My beloved wife is always telling me, less is more. She is naturally reserved, a Canadian by birth. I am a Texan in spirit and in verbal propensity.
There are times when I use language and words to approach the unapproachable. She is more reserved, more cautious. Rarely does she allow her words to overload her intent. I am in constant search of balance. In my approach, there is a natural tension.
This natural tension also is frequently found in leadership, the modesty of speech and action versus an ego-centered drive and belief that title and rank bestows moral authority that everyone will accept. “I am the CEO, therefore I know what is right, all other indicators to the contrary.”
If only that were true.
Good leaders check their ego and pride at the front door in the spirit of getting the job done. Abraham Lincoln demonstrated modesty of speech and action throughout his presidency which, in the end, made him one of America’s greatest leaders.
During the early stages of the war between the states, Lincoln was frustrated by his General-in-Chief of the Union Army, George McClellan. General McClellan seemed reticent to engage General Robert E. Lee’s Confederate forces despite his superior numerical advantage. Lincoln reportedly said, “I gave him an army but he won’t use it.”
One evening President Lincoln and his personal secretary, John Hay, paid a visit to the general’s home to discuss this issue. They were greeted at the door by the general’s butler and ushered into the living room. The butler then went upstairs to tell the general that the President of the United States was waiting.
After a 45-minute wait, the butler returned to inform the President that the general had decided to retire for the night and would meet with the President another day.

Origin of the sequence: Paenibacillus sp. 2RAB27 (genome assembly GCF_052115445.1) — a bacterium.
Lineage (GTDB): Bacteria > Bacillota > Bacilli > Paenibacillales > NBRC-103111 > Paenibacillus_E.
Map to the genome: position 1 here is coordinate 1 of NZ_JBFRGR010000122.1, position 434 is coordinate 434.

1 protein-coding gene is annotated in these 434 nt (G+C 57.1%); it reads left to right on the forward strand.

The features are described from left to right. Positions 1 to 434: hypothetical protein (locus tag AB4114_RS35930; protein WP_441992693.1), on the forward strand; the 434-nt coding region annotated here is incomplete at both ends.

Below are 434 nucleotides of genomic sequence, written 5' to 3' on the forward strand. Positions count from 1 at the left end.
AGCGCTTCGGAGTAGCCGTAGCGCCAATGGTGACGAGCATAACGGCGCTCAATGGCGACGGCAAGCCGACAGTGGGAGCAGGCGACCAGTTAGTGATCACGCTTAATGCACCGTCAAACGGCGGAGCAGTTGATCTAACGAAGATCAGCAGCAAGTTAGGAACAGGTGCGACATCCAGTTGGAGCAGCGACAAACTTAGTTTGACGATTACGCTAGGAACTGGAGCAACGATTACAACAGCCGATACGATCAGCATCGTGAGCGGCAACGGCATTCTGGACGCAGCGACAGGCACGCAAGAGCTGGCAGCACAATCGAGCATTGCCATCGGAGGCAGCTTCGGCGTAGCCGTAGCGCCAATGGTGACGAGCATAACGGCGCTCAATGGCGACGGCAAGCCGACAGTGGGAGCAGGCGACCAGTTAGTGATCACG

Mr. Hay asked the President if he were outraged, if he was going to fire the general? No, President Lincoln reportedly replied, I am just trying to get the job done — I am just trying to get him to be a better general.
President Lincoln did not let his pride, his personal ego, or his status get in the way of accomplishing his goal — to subdue the confederacy and preserve the union.
As I travel across the country, I sometimes encounter hospital CEOs with Lincoln’s approach. Regrettably though, there are far too many hospital executives who are more concerned with exerting their will, their egos, in a misguided effort to succeed.
Over the years, I have learned from hundreds of interviews with outstanding CEOs that less really is more.
Hospitals are facing the most perilous of times. These times demand leadership that is more about getting the job done and less about personal ego, personal aggrandizement.
If you are a CEO or senior executive who believes or acts as if it is all about your incredible point of view or your amazing talent, perhaps you should pause and think about President Lincoln.
He got the job done.